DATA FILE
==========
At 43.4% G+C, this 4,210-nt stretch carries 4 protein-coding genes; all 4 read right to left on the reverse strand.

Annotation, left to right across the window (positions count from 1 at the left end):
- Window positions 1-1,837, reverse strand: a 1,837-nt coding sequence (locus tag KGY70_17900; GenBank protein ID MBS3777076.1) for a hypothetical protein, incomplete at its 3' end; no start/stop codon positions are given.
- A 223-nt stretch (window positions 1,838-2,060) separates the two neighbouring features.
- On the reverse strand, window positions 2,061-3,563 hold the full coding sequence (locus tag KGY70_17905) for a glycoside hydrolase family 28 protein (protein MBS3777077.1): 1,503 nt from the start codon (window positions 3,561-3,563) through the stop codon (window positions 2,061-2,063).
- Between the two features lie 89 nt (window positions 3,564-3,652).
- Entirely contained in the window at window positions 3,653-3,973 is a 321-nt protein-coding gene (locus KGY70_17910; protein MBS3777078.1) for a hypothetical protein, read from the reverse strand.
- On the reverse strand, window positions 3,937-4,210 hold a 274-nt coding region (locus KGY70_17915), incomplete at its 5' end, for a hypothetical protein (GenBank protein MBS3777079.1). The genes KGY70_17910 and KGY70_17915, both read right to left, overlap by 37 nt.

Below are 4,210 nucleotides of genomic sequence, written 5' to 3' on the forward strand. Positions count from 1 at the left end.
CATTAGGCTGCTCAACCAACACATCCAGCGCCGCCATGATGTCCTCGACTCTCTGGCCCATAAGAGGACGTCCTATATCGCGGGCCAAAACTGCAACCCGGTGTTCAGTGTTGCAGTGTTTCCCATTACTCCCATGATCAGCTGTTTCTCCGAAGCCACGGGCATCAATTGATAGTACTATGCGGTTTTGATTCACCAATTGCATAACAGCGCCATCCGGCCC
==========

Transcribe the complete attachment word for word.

At 43.4% G+C, this 4,210-nt stretch carries 4 protein-coding genes; all 4 read right to left on the reverse strand.

Annotation, left to right across the window (positions count from 1 at the left end):
- Window positions 1-1,837, reverse strand: a 1,837-nt coding sequence (locus tag KGY70_17900; GenBank protein ID MBS3777076.1) for a hypothetical protein, incomplete at its 3' end; no start/stop codon positions are given.
- A 223-nt stretch (window positions 1,838-2,060) separates the two neighbouring features.
- On the reverse strand, window positions 2,061-3,563 hold the full coding sequence (locus tag KGY70_17905) for a glycoside hydrolase family 28 protein (protein MBS3777077.1): 1,503 nt from the start codon (window positions 3,561-3,563) through the stop codon (window positions 2,061-2,063).
- Between the two features lie 89 nt (window positions 3,564-3,652).
- Entirely contained in the window at window positions 3,653-3,973 is a 321-nt protein-coding gene (locus KGY70_17910; protein MBS3777078.1) for a hypothetical protein, read from the reverse strand.
- On the reverse strand, window positions 3,937-4,210 hold a 274-nt coding region (locus KGY70_17915), incomplete at its 5' end, for a hypothetical protein (GenBank protein MBS3777079.1). The genes KGY70_17910 and KGY70_17915, both read right to left, overlap by 37 nt.

Below are 4,210 nucleotides of genomic sequence, written 5' to 3' on the forward strand. Positions count from 1 at the left end.
CATTAGGCTGCTCAACCAACACATCCAGCGCCGCCATGATGTCCTCGACTCTCTGGCCCATAAGAGGACGTCCTATATCGCGGGCCAAAACTGCAACCCGGTGTTCAGTGTTGCAGTGTTTCCCATTACTCCCATGATCAGCTGTTTCTCCGAAGCCACGGGCATCAATTGATAGTACTATGCGGTTTTGATTCACCAATTGCATAACAGCGCCATCCGGCCC